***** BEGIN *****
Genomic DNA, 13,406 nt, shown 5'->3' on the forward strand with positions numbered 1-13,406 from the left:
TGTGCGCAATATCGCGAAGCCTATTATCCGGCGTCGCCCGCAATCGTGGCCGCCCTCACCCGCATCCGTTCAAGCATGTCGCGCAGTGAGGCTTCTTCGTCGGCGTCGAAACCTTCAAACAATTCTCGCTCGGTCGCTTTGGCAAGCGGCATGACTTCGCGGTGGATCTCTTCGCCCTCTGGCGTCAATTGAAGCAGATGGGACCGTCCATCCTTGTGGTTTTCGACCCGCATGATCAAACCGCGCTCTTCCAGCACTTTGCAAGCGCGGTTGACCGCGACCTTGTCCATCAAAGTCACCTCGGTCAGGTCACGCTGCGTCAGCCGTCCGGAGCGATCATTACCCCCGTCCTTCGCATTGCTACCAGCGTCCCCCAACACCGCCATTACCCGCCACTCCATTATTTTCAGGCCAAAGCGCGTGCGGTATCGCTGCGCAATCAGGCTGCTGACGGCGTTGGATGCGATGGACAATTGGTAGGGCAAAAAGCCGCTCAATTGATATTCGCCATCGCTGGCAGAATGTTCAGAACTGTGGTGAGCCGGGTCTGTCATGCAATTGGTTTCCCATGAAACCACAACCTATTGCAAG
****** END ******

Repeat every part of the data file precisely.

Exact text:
Genomic DNA, 13,406 nt, shown 5'->3' on the forward strand with positions numbered 1-13,406 from the left:
TGTGCGCAATATCGCGAAGCCTATTATCCGGCGTCGCCCGCAATCGTGGCCGCCCTCACCCGCATCCGTTCAAGCATGTCGCGCAGTGAGGCTTCTTCGTCGGCGTCGAAACCTTCAAACAATTCTCGCTCGGTCGCTTTGGCAAGCGGCATGACTTCGCGGTGGATCTCTTCGCCCTCTGGCGTCAATTGAAGCAGATGGGACCGTCCATCCTTGTGGTTTTCGACCCGCATGATCAAACCGCGCTCTTCCAGCACTTTGCAAGCGCGGTTGACCGCGACCTTGTCCATCAAAGTCACCTCGGTCAGGTCACGCTGCGTCAGCCGTCCGGAGCGATCATTACCCCCGTCCTTCGCATTGCTACCAGCGTCCCCCAACACCGCCATTACCCGCCACTCCATTATTTTCAGGCCAAAGCGCGTGCGGTATCGCTGCGCAATCAGGCTGCTGACGGCGTTGGATGCGATGGACAATTGGTAGGGCAAAAAGCCGCTCAATTGATATTCGCCATCGCTGGCAGAATGTTCAGAACTGTGGTGAGCCGGGTCTGTCATGCAATTGGTTTCCCATGAAACCACAACCTATTGCAAG